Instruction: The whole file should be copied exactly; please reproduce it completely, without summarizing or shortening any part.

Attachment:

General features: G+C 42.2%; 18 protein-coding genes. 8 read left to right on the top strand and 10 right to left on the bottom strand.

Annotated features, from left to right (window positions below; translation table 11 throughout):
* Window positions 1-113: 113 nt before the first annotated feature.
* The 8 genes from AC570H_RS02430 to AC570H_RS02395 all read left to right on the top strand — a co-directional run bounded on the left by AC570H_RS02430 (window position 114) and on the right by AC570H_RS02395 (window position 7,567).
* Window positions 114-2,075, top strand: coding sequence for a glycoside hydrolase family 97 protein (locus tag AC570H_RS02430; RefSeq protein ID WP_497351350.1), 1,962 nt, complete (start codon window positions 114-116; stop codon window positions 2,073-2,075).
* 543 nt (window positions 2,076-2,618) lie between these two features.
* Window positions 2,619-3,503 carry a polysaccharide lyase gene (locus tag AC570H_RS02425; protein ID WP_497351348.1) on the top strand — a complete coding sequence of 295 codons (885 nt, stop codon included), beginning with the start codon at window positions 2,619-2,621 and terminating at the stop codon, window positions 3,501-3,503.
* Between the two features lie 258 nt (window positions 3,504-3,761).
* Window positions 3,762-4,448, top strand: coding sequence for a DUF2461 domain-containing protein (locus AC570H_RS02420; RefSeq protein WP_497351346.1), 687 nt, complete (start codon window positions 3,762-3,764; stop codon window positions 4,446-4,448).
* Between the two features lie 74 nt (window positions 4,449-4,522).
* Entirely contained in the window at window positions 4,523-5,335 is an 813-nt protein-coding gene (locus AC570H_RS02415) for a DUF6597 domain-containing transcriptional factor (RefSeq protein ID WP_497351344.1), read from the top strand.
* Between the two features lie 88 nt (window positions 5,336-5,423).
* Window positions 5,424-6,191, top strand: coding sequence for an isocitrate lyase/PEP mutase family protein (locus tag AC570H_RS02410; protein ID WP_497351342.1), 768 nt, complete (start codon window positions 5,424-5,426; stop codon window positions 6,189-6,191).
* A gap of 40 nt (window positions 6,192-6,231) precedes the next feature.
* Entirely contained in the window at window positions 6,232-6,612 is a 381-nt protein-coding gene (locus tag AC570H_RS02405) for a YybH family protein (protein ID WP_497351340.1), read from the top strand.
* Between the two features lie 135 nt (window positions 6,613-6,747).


General features: G+C 42.2%; 18 protein-coding genes. 8 read left to right on the top strand and 10 right to left on the bottom strand.

Annotated features, from left to right (window positions below; translation table 11 throughout):
* Window positions 1-113: 113 nt before the first annotated feature.
* The 8 genes from AC570H_RS02430 to AC570H_RS02395 all read left to right on the top strand — a co-directional run bounded on the left by AC570H_RS02430 (window position 114) and on the right by AC570H_RS02395 (window position 7,567).
* Window positions 114-2,075, top strand: coding sequence for a glycoside hydrolase family 97 protein (locus tag AC570H_RS02430; RefSeq protein ID WP_497351350.1), 1,962 nt, complete (start codon window positions 114-116; stop codon window positions 2,073-2,075).
* 543 nt (window positions 2,076-2,618) lie between these two features.
* Window positions 2,619-3,503 carry a polysaccharide lyase gene (locus tag AC570H_RS02425; protein ID WP_497351348.1) on the top strand — a complete coding sequence of 295 codons (885 nt, stop codon included), beginning with the start codon at window positions 2,619-2,621 and terminating at the stop codon, window positions 3,501-3,503.
* Between the two features lie 258 nt (window positions 3,504-3,761).
* Window positions 3,762-4,448, top strand: coding sequence for a DUF2461 domain-containing protein (locus AC570H_RS02420; RefSeq protein WP_497351346.1), 687 nt, complete (start codon window positions 3,762-3,764; stop codon window positions 4,446-4,448).
* Between the two features lie 74 nt (window positions 4,449-4,522).
* Entirely contained in the window at window positions 4,523-5,335 is an 813-nt protein-coding gene (locus AC570H_RS02415) for a DUF6597 domain-containing transcriptional factor (RefSeq protein ID WP_497351344.1), read from the top strand.
* Between the two features lie 88 nt (window positions 5,336-5,423).
* Window positions 5,424-6,191, top strand: coding sequence for an isocitrate lyase/PEP mutase family protein (locus tag AC570H_RS02410; protein ID WP_497351342.1), 768 nt, complete (start codon window positions 5,424-5,426; stop codon window positions 6,189-6,191).
* A gap of 40 nt (window positions 6,192-6,231) precedes the next feature.
* Entirely contained in the window at window positions 6,232-6,612 is a 381-nt protein-coding gene (locus tag AC570H_RS02405) for a YybH family protein (protein ID WP_497351340.1), read from the top strand.
* Between the two features lie 135 nt (window positions 6,613-6,747).